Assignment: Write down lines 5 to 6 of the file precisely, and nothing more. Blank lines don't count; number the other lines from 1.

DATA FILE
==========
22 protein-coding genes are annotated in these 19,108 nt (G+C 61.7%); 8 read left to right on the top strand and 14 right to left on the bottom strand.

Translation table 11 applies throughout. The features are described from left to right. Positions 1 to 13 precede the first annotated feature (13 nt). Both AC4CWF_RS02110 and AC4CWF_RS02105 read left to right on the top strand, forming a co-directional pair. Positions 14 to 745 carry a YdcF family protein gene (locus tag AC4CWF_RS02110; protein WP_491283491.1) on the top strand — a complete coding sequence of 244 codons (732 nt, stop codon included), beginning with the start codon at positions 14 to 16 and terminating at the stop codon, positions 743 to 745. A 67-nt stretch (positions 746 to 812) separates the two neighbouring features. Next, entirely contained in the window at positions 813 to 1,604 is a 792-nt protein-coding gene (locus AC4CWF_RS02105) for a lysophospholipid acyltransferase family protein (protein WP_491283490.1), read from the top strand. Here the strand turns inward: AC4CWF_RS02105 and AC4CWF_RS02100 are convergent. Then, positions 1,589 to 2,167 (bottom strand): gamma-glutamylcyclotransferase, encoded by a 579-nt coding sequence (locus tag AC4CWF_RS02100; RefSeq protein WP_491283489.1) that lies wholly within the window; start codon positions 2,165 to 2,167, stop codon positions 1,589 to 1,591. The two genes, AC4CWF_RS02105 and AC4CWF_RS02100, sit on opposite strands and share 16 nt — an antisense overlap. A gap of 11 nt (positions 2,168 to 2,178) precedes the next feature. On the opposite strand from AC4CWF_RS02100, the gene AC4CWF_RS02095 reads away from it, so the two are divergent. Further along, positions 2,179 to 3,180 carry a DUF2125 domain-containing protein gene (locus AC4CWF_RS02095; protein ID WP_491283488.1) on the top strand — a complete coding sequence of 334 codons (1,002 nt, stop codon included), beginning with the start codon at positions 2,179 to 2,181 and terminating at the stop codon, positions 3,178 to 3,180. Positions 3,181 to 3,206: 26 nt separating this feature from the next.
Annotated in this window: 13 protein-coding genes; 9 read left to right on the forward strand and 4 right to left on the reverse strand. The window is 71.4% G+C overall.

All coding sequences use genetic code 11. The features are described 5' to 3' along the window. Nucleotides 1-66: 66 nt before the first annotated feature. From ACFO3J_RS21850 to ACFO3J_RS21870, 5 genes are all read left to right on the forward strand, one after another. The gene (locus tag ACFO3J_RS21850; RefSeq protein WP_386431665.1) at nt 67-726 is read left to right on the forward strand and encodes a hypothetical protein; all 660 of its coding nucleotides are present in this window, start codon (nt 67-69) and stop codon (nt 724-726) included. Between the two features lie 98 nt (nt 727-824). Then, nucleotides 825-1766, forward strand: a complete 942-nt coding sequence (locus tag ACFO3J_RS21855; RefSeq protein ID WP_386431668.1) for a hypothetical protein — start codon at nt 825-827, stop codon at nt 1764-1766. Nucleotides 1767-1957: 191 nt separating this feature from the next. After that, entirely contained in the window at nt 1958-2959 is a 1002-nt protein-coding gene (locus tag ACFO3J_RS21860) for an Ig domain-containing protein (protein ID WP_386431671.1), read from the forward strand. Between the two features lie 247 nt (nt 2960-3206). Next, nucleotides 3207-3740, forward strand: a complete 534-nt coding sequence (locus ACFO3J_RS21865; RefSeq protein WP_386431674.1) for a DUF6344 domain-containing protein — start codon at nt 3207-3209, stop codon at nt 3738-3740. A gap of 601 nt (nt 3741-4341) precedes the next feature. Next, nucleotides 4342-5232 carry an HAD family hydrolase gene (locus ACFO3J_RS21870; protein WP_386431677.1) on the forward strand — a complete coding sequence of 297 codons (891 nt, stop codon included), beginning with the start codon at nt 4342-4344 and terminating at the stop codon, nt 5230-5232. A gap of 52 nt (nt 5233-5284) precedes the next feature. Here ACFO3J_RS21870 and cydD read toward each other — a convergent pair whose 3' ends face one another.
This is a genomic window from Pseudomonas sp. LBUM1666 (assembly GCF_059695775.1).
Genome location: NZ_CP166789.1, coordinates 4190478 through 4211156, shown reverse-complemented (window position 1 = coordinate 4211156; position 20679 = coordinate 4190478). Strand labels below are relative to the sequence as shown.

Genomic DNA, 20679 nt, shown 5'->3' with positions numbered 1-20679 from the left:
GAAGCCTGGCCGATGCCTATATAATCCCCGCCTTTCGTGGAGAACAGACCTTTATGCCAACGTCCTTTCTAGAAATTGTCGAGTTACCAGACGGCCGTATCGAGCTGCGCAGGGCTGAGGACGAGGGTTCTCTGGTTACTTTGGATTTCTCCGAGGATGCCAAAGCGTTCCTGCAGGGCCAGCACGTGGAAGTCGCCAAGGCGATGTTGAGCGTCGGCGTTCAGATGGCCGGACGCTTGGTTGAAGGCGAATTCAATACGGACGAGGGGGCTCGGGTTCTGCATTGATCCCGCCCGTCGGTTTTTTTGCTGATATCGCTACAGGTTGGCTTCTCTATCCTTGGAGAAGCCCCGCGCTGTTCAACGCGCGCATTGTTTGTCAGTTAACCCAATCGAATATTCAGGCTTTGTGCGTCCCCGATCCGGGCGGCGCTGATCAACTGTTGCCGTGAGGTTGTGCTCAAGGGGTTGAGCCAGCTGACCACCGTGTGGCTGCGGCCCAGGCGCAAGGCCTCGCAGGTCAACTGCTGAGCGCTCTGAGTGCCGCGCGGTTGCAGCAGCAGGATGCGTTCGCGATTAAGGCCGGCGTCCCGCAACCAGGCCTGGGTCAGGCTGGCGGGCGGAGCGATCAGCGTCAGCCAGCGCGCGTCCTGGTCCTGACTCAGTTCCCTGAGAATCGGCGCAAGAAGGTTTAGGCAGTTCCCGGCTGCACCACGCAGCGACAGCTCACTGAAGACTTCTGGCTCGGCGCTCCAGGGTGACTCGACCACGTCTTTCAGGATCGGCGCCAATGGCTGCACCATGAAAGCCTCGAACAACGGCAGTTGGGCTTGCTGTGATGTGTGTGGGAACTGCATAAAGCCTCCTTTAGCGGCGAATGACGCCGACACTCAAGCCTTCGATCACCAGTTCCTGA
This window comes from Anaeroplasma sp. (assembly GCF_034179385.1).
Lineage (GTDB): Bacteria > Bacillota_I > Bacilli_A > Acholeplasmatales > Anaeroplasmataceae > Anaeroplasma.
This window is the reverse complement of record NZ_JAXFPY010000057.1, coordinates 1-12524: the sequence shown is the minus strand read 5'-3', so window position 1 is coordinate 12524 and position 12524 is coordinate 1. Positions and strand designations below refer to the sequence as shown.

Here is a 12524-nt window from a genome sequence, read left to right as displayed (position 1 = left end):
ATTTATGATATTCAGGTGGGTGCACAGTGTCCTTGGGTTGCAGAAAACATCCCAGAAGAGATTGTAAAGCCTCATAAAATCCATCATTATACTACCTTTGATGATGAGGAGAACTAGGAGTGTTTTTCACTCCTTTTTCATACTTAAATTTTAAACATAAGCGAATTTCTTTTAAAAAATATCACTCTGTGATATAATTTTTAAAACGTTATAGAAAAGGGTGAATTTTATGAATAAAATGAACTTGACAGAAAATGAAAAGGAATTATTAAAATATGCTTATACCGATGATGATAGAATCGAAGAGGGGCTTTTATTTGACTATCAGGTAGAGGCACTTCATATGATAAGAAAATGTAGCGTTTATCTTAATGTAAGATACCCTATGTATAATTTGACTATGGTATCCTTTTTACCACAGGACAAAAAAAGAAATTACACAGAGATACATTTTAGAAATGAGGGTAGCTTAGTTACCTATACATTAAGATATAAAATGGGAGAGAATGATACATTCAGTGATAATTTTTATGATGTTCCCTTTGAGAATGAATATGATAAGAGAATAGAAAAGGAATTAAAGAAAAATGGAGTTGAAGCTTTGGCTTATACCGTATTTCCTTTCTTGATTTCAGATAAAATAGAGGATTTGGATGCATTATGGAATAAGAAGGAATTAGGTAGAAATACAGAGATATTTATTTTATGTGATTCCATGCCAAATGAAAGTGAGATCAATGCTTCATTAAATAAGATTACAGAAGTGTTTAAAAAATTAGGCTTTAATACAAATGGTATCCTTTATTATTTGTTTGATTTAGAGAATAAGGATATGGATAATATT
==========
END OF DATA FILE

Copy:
This is a genomic window from Pseudomonas sp. LBUM1666 (assembly GCF_059695775.1).
Genome location: NZ_CP166789.1, coordinates 4190478 through 4211156, shown reverse-complemented (window position 1 = coordinate 4211156; position 20679 = coordinate 4190478). Strand labels below are relative to the sequence as shown.